The Bank of England has held interest rates at 0.75% once more with Brexit uncertainty reaching its peak as Prime Minister Theresa May battles to secure a delay.
Members of the Bank’s nine-strong Monetary Policy Committee (MPC) voted unanimously to keep rates unchanged.
In minutes of the latest decision, the Bank warned that a short Brexit delay could see business investment pull back even further until a deal is secured.
A short delay may see a “larger immediate reduction”, while firms sit tight and wait for a resolution on the Withdrawal Agreement.
A longer delay, however, may see less of an impact as firms “judge it too costly to wait for any resolution to become apparent”, according to the Bank.
“There was also the possibility of further cliff-edge uncertainties that could have a significant effect on spending as any new deadline approached,” it warned.
— Bank of England (@bankofengland) March 21, 2019
But there was some cheer for the economy as the Bank noted a “modest” rebound in consumer spending that is helping to offset the ongoing pressure from falling business investment.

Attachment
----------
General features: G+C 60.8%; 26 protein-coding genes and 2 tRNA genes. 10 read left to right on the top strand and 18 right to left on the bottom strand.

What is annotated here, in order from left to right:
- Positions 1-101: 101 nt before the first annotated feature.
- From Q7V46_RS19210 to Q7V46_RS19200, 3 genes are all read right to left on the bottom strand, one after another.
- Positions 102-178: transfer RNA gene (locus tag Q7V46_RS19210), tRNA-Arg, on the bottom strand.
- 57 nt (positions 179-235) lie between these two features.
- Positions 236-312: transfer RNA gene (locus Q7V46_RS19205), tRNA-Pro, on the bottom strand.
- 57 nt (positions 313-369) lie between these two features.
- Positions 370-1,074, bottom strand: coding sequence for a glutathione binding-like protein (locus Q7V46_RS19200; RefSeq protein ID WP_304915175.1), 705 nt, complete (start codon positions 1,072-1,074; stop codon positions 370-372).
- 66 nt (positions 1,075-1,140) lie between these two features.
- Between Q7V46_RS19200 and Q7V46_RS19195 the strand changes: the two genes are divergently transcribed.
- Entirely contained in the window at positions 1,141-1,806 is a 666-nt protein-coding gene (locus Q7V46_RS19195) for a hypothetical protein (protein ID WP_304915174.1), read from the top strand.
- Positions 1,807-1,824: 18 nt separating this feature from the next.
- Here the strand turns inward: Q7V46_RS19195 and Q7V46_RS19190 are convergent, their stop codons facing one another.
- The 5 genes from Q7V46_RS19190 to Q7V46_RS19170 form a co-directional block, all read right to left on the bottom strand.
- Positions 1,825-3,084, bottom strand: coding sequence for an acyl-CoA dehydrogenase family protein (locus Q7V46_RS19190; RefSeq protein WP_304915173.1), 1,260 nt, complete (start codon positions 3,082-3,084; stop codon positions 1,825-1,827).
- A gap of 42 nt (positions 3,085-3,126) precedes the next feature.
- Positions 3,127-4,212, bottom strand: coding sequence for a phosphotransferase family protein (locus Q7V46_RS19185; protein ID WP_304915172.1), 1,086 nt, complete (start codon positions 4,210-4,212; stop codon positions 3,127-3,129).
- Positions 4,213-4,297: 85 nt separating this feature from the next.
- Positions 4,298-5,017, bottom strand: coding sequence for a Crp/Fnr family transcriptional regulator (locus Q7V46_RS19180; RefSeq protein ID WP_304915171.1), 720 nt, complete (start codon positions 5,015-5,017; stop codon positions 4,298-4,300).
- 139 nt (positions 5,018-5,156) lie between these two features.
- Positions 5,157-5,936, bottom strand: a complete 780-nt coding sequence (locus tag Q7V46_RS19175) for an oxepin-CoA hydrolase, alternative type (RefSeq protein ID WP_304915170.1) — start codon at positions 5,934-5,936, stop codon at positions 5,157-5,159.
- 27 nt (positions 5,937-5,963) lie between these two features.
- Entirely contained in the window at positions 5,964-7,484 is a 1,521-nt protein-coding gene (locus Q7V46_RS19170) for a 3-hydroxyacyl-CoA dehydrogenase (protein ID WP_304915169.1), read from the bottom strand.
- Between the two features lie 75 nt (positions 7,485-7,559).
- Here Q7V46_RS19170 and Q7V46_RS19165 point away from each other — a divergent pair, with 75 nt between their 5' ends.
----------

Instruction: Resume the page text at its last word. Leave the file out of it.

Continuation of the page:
It improved its economic outlook slightly, forecasting growth to edge up to 0.3% in the first quarter of 2019, from 0.2% in the final three months of 2018, thanks to more robust household spending.
Britons appear to be shrugging off the Brexit worries, as official figures also out on Thursday showed a surprisingly healthy 0.4% rise in retail sales last month.
Retail giant Next also said, on posting its annual figures, that shoppers are now “numb” to the political developments surrounding Brexit, with little evidence of an impact on demand for so-called small ticket items.
The Bank’s rates decision comes as Mrs May negotiates with the EU to delay Article 50 to June 30, with just eight days to go until the original March 29 withdrawal date.
It is widely expected to hold rates for some time until greater clarity over the EU withdrawal deal emerges.
The Bank reiterated that its response to any no-deal scenario would not be automatic and that rates could go in “either direction”.
In a welcome sign that businesses are preparing themselves against any shock, the Bank said its latest survey suggested around 80% of firms judged themselves ready for a cliff-edge exit, up from just 50% in the January poll.
It added that there was further signs of stock-building, though this is not expected to have a large impact on gross domestic product (GDP).